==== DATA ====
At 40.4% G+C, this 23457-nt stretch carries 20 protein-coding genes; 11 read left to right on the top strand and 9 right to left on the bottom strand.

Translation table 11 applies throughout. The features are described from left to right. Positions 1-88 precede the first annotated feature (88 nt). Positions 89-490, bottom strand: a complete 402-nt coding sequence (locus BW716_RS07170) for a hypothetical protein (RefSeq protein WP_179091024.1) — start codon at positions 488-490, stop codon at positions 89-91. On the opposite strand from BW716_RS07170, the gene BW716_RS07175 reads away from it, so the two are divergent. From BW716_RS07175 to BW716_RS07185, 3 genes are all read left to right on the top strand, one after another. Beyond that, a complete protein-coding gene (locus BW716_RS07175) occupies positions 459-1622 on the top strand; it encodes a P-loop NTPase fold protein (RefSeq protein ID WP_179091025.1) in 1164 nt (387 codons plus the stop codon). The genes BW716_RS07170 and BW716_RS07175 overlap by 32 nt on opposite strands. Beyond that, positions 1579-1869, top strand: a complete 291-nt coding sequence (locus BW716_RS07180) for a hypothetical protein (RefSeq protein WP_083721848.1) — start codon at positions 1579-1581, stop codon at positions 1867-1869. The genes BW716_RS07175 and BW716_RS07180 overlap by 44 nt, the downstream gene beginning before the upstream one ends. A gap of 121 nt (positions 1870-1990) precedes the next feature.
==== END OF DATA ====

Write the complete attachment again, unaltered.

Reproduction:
At 40.4% G+C, this 23457-nt stretch carries 20 protein-coding genes; 11 read left to right on the top strand and 9 right to left on the bottom strand.

Translation table 11 applies throughout. The features are described from left to right. Positions 1-88 precede the first annotated feature (88 nt). Positions 89-490, bottom strand: a complete 402-nt coding sequence (locus BW716_RS07170) for a hypothetical protein (RefSeq protein WP_179091024.1) — start codon at positions 488-490, stop codon at positions 89-91. On the opposite strand from BW716_RS07170, the gene BW716_RS07175 reads away from it, so the two are divergent. From BW716_RS07175 to BW716_RS07185, 3 genes are all read left to right on the top strand, one after another. Beyond that, a complete protein-coding gene (locus BW716_RS07175) occupies positions 459-1622 on the top strand; it encodes a P-loop NTPase fold protein (RefSeq protein ID WP_179091025.1) in 1164 nt (387 codons plus the stop codon). The genes BW716_RS07170 and BW716_RS07175 overlap by 32 nt on opposite strands. Beyond that, positions 1579-1869, top strand: a complete 291-nt coding sequence (locus BW716_RS07180) for a hypothetical protein (RefSeq protein WP_083721848.1) — start codon at positions 1579-1581, stop codon at positions 1867-1869. The genes BW716_RS07175 and BW716_RS07180 overlap by 44 nt, the downstream gene beginning before the upstream one ends. A gap of 121 nt (positions 1870-1990) precedes the next feature.